One of the reasons I keep returning to my local Goodwill Outlet bins is because I never know what will be found there. It truly is a giant treasure hunt, with some people hunting for gold in the book bins and others hunting for silver in the toy bins. Like me, there are those who are looking for textile treasures, so I have to really keep my eyes open and ready to spot something interesting. On a recent trip I found a plastic baggie full of what looked to be at first glance, swatches of reproductions of antique fabrics. I threw the bag in my buggy anyway to give it a closer look.
A closer examination showed that every swatch was different and they were all the same size. A previous owner had written “$5” on the baggie, and so these were left over from a sale of some sort.
While examining the pieces I noticed that on the backs were remnants of glue and even little scraps of paper. These swatches had been torn out of a sample book, was my guess.
And one was still clinging to this piece of very old paper. At this point I was convinced that these swatches were actually antique fabrics. My guess is that they were attached to a sample book or cards, and that someone removed them to use as quilt or crafting pieces. That’s the sort of act that just breaks my heart, as it removes the object from some very vital information. Who made these fabrics? When were they marketed? Are they American in origin?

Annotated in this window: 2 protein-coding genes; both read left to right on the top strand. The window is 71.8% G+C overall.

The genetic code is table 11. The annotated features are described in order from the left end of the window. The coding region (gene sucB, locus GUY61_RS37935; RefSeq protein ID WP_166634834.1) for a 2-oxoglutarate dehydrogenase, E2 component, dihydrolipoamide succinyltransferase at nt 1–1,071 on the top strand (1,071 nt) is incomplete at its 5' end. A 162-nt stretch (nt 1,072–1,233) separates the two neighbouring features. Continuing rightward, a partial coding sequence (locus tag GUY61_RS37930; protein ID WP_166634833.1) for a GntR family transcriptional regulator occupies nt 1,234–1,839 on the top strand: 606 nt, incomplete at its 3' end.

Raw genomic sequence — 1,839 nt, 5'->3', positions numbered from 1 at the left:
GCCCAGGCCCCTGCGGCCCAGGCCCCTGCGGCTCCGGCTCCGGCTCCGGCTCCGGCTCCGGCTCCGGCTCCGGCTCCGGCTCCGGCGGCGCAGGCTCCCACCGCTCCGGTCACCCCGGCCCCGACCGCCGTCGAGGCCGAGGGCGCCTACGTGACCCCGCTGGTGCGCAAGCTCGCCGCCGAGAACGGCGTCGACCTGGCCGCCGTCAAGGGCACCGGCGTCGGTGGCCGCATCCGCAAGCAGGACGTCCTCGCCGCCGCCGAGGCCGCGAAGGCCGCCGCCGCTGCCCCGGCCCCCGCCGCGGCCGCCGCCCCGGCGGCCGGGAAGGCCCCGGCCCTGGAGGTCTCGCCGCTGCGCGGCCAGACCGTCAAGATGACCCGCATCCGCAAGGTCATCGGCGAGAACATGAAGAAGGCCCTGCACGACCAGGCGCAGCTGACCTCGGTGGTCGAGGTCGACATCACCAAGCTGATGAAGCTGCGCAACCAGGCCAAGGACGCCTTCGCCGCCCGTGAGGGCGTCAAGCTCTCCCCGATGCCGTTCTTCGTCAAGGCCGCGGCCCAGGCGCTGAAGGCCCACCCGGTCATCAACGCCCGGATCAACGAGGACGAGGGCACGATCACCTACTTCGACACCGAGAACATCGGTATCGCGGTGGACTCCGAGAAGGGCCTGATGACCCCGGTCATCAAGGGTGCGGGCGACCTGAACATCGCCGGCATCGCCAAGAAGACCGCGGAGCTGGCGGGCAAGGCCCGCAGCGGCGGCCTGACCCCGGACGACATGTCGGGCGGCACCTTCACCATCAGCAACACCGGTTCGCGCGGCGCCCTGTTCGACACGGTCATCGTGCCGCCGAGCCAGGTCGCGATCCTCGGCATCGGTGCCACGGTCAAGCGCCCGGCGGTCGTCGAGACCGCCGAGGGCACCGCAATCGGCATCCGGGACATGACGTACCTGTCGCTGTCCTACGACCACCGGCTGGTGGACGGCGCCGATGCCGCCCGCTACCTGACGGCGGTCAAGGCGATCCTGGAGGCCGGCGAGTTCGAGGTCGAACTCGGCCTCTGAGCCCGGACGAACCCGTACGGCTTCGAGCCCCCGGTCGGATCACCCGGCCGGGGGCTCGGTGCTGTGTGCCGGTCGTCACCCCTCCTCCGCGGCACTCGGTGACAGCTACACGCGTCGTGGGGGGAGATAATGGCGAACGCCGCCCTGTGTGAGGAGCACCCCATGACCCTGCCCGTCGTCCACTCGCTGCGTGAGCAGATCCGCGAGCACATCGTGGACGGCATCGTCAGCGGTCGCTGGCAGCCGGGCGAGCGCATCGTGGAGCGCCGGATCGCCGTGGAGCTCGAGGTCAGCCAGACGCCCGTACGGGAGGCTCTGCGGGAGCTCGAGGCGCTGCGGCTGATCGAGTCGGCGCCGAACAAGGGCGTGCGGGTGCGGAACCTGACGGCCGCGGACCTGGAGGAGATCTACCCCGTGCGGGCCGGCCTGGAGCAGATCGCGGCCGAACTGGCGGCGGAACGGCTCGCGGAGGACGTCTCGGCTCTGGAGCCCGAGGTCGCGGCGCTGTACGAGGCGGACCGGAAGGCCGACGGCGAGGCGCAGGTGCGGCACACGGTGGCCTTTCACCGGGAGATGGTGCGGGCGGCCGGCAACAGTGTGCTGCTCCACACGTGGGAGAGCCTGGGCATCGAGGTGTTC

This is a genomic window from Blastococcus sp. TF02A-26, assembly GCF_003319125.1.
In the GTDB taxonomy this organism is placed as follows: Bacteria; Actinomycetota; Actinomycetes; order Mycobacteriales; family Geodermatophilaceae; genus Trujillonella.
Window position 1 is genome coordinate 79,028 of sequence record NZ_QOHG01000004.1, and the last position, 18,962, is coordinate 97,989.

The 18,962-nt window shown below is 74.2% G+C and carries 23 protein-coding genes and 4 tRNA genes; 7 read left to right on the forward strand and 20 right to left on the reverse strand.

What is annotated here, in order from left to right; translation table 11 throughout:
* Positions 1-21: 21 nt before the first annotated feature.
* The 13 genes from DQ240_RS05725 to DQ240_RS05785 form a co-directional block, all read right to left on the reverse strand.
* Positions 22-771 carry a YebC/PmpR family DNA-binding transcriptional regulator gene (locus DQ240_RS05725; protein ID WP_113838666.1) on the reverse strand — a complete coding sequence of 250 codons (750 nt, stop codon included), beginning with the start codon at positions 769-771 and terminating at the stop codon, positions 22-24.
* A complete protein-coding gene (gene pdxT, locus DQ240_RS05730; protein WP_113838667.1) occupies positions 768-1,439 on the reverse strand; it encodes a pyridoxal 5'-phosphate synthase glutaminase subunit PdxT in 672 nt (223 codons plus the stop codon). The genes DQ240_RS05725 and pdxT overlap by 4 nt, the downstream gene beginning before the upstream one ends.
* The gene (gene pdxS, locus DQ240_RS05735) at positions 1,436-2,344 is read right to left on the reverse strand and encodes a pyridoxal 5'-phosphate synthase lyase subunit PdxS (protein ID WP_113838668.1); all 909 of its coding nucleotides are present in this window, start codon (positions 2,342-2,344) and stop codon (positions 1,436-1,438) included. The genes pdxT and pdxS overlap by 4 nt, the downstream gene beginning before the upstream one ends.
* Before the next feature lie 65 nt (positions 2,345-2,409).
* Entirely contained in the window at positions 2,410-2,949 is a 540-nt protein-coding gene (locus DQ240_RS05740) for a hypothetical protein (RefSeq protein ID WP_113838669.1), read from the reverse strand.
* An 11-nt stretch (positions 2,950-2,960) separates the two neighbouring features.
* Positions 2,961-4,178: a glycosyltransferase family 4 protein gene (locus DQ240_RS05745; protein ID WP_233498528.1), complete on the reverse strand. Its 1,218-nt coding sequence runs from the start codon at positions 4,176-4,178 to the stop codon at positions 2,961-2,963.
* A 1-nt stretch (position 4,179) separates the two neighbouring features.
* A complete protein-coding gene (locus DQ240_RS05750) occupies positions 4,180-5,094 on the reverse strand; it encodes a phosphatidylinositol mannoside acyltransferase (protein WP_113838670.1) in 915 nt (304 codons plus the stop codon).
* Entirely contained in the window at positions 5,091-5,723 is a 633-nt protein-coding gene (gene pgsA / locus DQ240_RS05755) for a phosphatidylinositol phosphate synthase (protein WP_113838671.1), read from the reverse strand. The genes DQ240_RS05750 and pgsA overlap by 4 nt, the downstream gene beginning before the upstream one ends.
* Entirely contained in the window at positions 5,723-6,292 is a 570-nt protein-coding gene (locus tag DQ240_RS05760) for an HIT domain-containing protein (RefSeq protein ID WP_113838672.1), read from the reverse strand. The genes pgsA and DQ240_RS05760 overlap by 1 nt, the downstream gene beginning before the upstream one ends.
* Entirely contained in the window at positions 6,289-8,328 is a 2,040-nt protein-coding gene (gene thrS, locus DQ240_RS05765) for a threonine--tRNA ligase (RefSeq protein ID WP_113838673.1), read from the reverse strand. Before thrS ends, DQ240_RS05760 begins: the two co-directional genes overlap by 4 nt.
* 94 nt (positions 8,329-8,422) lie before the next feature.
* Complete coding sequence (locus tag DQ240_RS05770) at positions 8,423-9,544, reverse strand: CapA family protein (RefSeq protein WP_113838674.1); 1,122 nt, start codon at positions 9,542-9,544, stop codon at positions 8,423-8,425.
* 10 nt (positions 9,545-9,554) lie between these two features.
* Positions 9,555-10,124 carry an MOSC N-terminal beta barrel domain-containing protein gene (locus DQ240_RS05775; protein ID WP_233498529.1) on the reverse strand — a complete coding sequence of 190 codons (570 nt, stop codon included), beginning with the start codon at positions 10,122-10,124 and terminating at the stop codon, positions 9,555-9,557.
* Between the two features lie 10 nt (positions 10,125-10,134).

It’s likely I’ll never know the answers to all my questions, but I’m sure there are some of you who can help me narrow down a date for them. Using the information and photos in Eileen Jahnke Trestain’s book, Dating Fabrics: A Color Guide 1800 -1960 I’ve placed them in her category of 1880 through 1910. I’d like something a bit more precise.
I was amazed at the sharpness of the colors…
And the modern look to some of the designs.
There was even an early novelty print, in the form of card suits.
There were several prints that were made in different colorways.
About half of the swatches have a black background, but there are also some pretty, light prints in pink and white.
And then, as now, black and white prints were a favored combination.
So please, if you can shed some light on the age of these lovely little pieces, post and enlighten this mid-century girl. I’d also like suggestions on what to do with them. Should I put them back in a book where they belong? Pactchwork is out of the question!